Test Reference Ranges

Question for reference ranges. I recently looked at my blood work, and under total test it said the reference range was based on a study (something like Total Testosterone Ranges in Non-Obese Adult Males Aged 19-39 Years Old by Travison et al).

Originally I was under the impression that the reference ranges were based on the testing machine’s calibration, but now I am not so sure.

I have seen others ask for reference ranges in the past, but I am starting to think it has nothing to do with the machine’s calibration, but with whatever study the company wants to reference.

The general trend has been that the top number has been declining for the reference ranges. I am thinking maybe they are finding studies with lower top numbers to blunt the growing TRT industry?

What are your thoughts on this?

Blood test for TT ranges has nothing to do with the accuracy of the equipment used. It is data collected from many years of men of all ages and health conditions. An since men in the last two decades have gotten fat from pizza, pop and living in their parents basements instead of getting a shitty job the averages males TT has come way down.

Interesting. I have always been under the impression that they had to do with the testing equipment.

Others on this site seem to think it matters. “please post reference ranges”.

I think the lower number in the ranges have been getting lower as well as the top number getting lower (a shift in nominal).

What was considered normal last year is now supraphysiological now, seems like these labs companies are playing God determining what’s normal. We should record what was normal decades ago and stick to the previous measurements.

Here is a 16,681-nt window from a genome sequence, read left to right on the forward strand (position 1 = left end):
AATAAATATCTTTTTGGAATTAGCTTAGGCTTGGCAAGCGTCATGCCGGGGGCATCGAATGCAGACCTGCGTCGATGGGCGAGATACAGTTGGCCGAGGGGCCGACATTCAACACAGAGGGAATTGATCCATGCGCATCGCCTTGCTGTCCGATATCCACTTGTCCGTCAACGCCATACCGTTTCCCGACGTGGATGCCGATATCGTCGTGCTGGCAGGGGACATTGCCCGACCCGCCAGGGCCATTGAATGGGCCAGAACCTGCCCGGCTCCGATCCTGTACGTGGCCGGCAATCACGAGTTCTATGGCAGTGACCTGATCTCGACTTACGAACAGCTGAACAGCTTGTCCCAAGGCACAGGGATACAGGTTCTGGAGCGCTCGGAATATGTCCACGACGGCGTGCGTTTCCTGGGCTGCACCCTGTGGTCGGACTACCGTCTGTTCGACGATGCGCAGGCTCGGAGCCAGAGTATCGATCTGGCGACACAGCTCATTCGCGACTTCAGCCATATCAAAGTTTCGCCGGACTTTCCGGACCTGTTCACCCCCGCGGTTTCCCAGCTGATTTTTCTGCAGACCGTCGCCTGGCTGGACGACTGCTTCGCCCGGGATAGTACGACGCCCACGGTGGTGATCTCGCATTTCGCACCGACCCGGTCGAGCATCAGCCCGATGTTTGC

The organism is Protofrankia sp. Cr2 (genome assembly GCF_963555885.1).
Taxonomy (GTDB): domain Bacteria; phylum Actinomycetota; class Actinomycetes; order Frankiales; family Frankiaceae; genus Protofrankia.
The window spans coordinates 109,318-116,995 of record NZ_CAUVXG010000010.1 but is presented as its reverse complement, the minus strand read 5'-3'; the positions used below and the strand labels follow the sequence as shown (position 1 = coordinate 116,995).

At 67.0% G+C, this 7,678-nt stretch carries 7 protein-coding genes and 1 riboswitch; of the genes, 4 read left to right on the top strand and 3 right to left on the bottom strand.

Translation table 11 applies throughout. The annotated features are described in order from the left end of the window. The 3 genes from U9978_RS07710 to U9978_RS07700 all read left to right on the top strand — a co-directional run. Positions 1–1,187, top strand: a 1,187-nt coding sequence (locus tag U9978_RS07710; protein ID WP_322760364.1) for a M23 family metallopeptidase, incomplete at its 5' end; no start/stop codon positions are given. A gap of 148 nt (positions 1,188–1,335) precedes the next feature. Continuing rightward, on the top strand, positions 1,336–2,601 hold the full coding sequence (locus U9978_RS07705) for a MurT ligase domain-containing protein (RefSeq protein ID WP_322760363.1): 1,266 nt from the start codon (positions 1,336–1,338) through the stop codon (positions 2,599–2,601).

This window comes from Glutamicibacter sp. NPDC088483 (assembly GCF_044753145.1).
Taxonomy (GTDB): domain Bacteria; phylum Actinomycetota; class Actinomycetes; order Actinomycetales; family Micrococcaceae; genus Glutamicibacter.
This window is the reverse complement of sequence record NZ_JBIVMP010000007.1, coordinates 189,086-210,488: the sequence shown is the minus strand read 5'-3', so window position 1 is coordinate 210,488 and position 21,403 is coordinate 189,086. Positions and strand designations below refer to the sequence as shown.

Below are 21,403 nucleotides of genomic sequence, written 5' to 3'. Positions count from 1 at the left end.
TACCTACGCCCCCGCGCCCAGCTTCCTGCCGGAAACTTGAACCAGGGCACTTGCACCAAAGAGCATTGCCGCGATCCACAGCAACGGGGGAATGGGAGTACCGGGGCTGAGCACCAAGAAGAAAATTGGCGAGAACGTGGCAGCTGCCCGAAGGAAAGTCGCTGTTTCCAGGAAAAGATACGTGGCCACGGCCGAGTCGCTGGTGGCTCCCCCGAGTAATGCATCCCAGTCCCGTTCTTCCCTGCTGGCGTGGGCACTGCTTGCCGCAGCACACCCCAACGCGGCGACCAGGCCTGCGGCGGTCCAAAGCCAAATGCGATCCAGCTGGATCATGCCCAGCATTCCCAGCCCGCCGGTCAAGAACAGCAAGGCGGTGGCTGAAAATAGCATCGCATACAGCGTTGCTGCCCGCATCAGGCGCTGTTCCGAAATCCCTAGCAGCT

Sperm count has been dropping rapidly over the last 40 years, that’s far from normal. Insurance companies benefit from these lower standards, not having to pay out on claims.

Also, my guess is that there is not a lot of money in injectable drugs (test, HCG). No patents on testosterone, which can make a company super rich.

Anti-depressants on the other hand are a cash cow (same with viagra, cialis, etc…).

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This is why SSRIs grouped together with Viagra is the popular choice for doctors, it pays their mortgages. There are no patents on pregnenolone even though it works better than most SSRIs for anxiety and for those with stuttering disorders, doctors chose what’s more profitable than what’s best for the patients.

The cost for pharma to produce testosterone is dirt cheap, not patents means they are unable to jack up the price and why it’s been ignored for so long and why doctors don’t know how to administer it.

T-Gels are profitable, the delivery system is patented and I believe why they’re scripted first. One could argue the references ranges were dropped to enable more prescriptions for SSRIs and Viagra instead of TRT, when the problem is low testosterone.

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^ Exactly.

The bottom of the U.K. reference range locally has dropped by 20% in 3 years…

That could be more men more aware of low testosterone symptoms so many more T deficient men are getting tested & pulling the ref range down… but :-

No one in the public is asking other questions like why the fuck would a man’s endocrine system suffer a 20% change in the blink of an eye!

If IQs dropped by 20% in 3 years, there’d be a massive outcry & a massive investigation into heavy metal poisoning etc (or I hope government would investigate :smiley: ).

Yet the public aren’t asking what in our diets, what chemicals in our homes & work places and what it is about a very sedentary lifestyle is causing such radical hormonal changes.

TRT is great, but why are so many men needing it? Why so many very young men??

I’m guessing the GPs don’t ask because the whole chain of medicine is based on monetising sickness - IE giving men SSRIs & Viagra - instead of prescribing a radical diet & lifestyle change to address testosterone deficiency & neurotransmitter deficiency…

And if the endocrine damage is too far gone, a TRT prescription.